The impellers 10 are mounted on a generally vertical shaft 11 such that each impeller is positioned within the hole 7 of a baffle 6. The shaft 11 is drivably connected to a suitable motor or other turning force for rotating it at the desired rpm. Each impeller 10 is formed with an upper closed end 12 comprising a circular plate 13 having a concentric circular hole 14 through which a hub 15 passes, a circular ring 16 is mounted against the inner or under surface of the plate 13 and is bolted through the plate 13 to the hub 15. The hub 15 is suitably fixed to the shaft by means of keys and/or set screws. The impeller 10 is furthermore formed with generally vertical vanes 17 which can be curved or simply slanted relative to the radius. The upper end of each vane 17 is secured to the outer peripheral portions of upper circular plate 13 and the lower end of each vane 17 is secured to a lower circular plate 18. The lower circular plate 18 is formed with a large concentric hole 19 such that the bottom of the impeller is open permitting pulp to flow upwardly into the interior of the impeller. The vanes 17 are further reinforced with reinforcing ring 20 which is secured to the midsection of each vane.
The uppermost impeller 10 is mounted in hole 7 such that the closed upper end 12, i.e. upper circular plate 13 and hub 15 are substantially level with the uppermost baffle. In this position pulp being drawn up into the interior is thrown out sideways into the same chamber and little, if any, is thrown out into the space above the horizontal baffle 6.
All other impellers 10 mounted in the holes 7 of baffles 6 below the uppermost impeller are mounted in their respective holes such that a minor portion of the vanes 17 extend above the baffle in which the impeller is mounted. In the embodiment shown in the FIGS., the vanes 17 of all but the uppermost impeller extend for about one-quarter of their length above the plane of the baffle in which it is mounted and about three-quarters extends below said plane. In this manner, most of the pulp drawn up into the impeller into the chamber is flung out sideways into the same chamber and a small proportion of the pulp is thrust sideways into the upper chamber. The horizontal baffles 6 ensure that the pulp flows through the impellers. Of course, the impellers 10 can be raised or lowered in relation to their respective baffles and flow rates through the vessel 1 can be somewhat moderated by throwing more of the pulp back into the same chamber from which it was withdrawn.
Various modifications can be made to the apparatus as shown in the drawings. For example, the holes 7 in the baffles 6 need neither be circular nor concentric. The holes 7 can be of any configuration, e.g. square, triangular, hexagonal, pentagonal, etc. Furthermore, the holes 7 need not be precisely concentric as long as the impeller is free to rotate within the hole and the hole provides sufficient clearance for such free rotation. Furthermore, it is not essential that the drive shaft be concentric with each of the holes 7 and the baffles 6; the important criteria being that the relative sizes, configurations and positions of the drive shaft 11, the holes 7 and impellers 10 be such that the impellers freely rotate in the holes 7.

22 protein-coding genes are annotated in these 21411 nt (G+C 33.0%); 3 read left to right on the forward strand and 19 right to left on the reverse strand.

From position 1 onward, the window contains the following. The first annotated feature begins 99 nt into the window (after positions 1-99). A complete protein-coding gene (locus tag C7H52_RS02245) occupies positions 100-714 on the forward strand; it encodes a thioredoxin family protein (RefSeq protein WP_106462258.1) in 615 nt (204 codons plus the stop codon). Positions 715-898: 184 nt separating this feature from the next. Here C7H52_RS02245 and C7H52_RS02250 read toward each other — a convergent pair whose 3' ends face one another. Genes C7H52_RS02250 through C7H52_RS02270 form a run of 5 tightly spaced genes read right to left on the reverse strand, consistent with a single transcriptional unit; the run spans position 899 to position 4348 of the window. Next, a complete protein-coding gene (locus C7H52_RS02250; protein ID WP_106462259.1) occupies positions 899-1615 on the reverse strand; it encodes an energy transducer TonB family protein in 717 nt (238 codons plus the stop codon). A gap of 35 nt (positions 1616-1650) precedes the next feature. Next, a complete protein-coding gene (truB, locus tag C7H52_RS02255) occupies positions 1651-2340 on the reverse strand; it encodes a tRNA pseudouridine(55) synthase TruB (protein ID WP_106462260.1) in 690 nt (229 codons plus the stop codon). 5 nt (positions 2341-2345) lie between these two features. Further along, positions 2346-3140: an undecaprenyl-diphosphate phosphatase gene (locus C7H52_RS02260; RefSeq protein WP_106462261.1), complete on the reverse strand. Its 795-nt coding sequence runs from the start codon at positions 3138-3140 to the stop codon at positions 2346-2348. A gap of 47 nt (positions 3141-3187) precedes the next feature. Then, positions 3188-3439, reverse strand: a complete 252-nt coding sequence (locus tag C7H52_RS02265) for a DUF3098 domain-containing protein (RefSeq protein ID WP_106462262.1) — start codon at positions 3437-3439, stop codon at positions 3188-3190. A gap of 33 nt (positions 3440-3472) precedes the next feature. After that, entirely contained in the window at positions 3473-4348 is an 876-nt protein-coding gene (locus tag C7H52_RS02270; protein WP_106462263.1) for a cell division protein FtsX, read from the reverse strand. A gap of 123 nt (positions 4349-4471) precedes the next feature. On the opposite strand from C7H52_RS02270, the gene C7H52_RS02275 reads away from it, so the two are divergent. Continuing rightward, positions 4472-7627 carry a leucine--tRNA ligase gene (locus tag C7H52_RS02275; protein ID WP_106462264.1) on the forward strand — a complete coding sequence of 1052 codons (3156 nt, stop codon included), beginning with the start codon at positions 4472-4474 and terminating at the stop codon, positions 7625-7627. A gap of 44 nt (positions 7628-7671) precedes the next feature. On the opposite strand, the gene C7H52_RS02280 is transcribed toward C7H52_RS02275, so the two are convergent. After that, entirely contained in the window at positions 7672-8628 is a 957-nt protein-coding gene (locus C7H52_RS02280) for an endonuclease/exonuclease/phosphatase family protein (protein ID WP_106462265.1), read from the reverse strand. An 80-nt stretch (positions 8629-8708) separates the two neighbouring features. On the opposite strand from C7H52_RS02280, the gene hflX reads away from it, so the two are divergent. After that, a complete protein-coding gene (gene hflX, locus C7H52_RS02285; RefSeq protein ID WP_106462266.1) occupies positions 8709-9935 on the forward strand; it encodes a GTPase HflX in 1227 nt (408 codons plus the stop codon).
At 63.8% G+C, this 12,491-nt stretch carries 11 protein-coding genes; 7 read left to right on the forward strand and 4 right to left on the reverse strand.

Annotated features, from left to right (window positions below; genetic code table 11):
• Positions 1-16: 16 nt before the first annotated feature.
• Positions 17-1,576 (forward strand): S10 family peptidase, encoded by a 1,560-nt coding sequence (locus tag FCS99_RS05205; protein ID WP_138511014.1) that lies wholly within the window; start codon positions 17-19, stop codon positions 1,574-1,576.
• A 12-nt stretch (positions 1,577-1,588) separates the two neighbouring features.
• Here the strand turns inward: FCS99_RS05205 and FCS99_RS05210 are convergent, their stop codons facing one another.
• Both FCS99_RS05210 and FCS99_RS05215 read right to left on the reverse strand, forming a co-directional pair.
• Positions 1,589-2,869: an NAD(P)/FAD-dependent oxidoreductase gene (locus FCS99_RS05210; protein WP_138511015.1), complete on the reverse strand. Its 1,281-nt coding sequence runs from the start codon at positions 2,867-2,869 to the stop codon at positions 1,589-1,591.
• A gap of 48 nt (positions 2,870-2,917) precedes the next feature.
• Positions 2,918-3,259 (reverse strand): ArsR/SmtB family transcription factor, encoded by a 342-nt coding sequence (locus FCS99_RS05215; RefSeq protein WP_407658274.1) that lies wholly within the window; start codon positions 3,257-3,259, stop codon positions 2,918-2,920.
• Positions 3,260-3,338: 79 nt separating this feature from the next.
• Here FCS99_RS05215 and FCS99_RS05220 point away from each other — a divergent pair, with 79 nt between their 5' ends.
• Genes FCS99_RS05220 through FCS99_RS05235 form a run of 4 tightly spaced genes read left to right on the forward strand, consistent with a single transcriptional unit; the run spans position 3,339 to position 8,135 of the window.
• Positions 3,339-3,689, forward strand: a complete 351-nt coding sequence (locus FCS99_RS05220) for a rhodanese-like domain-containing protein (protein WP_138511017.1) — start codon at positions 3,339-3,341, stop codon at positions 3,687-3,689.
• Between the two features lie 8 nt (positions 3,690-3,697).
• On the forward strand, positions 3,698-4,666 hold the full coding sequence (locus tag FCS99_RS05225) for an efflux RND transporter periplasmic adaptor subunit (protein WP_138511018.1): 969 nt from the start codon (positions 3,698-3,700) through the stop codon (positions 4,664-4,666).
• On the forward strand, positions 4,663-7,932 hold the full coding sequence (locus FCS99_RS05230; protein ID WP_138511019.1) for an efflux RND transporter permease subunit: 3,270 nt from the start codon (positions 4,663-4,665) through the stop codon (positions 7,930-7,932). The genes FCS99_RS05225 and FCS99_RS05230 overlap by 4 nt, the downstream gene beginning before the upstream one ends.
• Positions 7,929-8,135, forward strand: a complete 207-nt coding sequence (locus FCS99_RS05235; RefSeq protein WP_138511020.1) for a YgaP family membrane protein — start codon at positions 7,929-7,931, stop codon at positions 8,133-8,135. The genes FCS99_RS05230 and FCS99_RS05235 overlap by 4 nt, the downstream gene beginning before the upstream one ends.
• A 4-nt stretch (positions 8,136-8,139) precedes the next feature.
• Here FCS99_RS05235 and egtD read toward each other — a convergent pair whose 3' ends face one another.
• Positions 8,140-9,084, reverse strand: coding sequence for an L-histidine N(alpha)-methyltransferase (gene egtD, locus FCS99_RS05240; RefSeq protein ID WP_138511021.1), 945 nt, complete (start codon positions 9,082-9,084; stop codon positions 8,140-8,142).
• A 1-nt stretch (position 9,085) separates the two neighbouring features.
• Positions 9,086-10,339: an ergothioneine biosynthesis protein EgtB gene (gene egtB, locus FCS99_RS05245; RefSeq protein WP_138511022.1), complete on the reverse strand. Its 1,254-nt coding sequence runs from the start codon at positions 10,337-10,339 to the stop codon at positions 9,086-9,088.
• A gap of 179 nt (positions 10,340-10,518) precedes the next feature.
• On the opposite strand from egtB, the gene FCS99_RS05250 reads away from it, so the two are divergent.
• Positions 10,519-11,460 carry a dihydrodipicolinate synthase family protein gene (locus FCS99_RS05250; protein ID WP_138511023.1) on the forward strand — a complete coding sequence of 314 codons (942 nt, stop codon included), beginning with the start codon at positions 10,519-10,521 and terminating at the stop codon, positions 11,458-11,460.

In addition, the baffles 6 need not be horizontal nor need they be flat. The baffles 6 can be corrugated, rough surfaced, pebble surfaced, ripple surfaced, conical or any other suitable shape. Furthermore, the baffles 6 need not be tightly sealed to the walls of vessel 1 and some leakage from one chamber to another other than through the holes 7 can be tolerated. As a matter of practicability, the vessel 1 is vertical; however, if a sealed system is used the vessel 1 can be horizontal in which case the drive shaft 11 is horizontal and the baffles 6 are vertical. In this case the upper end of the vessel 1 would have to be closed off and the drive shaft would operate through a suitable seal in the cover for the vessel 1.
Also, provision can be made for changing the location of each impeller 10 on the drive shaft 11 so that to adjust the proportion of the impeller extending below and above its corresponding baffle. In addition, if desired the drive shaft itself can be moved axially to adjust the position of the impellers 10 relative to the baffles 6.
The flow rate through vessel 1 can be varied over a wide range. For example, flow rates of about 15 to about 35 gallons per minute, preferably 20 to 30 gallons per minute, can be used. Representative residence times of the pulp in each chamber range from two to eight minutes. The flow rate from chamber to chamber is regulated by the position of the impeller 10 in relation to the holes 7 in the horizontal baffles 6 as well as by the rate of feed entering the vessel 1 through the feed pipes. The uppermost impeller 10 preferably is located with its closed upper end 12 at or slightly below the level of the uppermost baffle 6 which appears to avoid the formation of any substantial suction in the lowermost chamber and to avoid vigorous splashing of the pulp above the uppermost baffle 6. Other changes and modifications are possible.
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|U.S. Classification||366/293, 209/169, 366/307, 366/263, 209/168|
|International Classification||B03D1/14, B28C1/04, B01F7/16, B03B1/04|
|Cooperative Classification||B03D1/1412, B03B1/04, B28C1/04, B01F7/169, B03D1/16|
|European Classification||B03B1/04, B28C1/04, B01F7/16Q, B03D1/16|
|Aug 25, 1982||AS||Assignment|
Owner name: FREEPORT KAOLIN COMPANY 200 PARK AVE., NEW YORK, N
Free format text: ASSIGNMENT OF ASSIGNORS INTEREST.;ASSIGNORS:BACON, FRANKLIN C. JR.;BROOKS, ROBERT L.;REEL/FRAME:004041/0050
Effective date: 19820728
|Feb 27, 1985||AS||Assignment|
Owner name: ENGELHARD CORP., A CORP. OF DE.
Free format text: ASSIGNMENT OF ASSIGNORS INTEREST. EFFECTIVE FEB. 13, 1985.;ASSIGNOR:FREEPORT KAOLIN COMPANY, A CORPOF DE;REEL/FRAME:004370/0157
Effective date: 19850213
|Mar 3, 1988||FPAY||Fee payment|
Year of fee payment: 4
|Jun 25, 1992||REMI||Maintenance fee reminder mailed|
|Aug 24, 1992||FPAY||Fee payment|
Year of fee payment: 8
|Aug 24, 1992||SULP||Surcharge for late payment|
|Mar 6, 1996||FPAY||Fee payment|
Year of fee payment: 12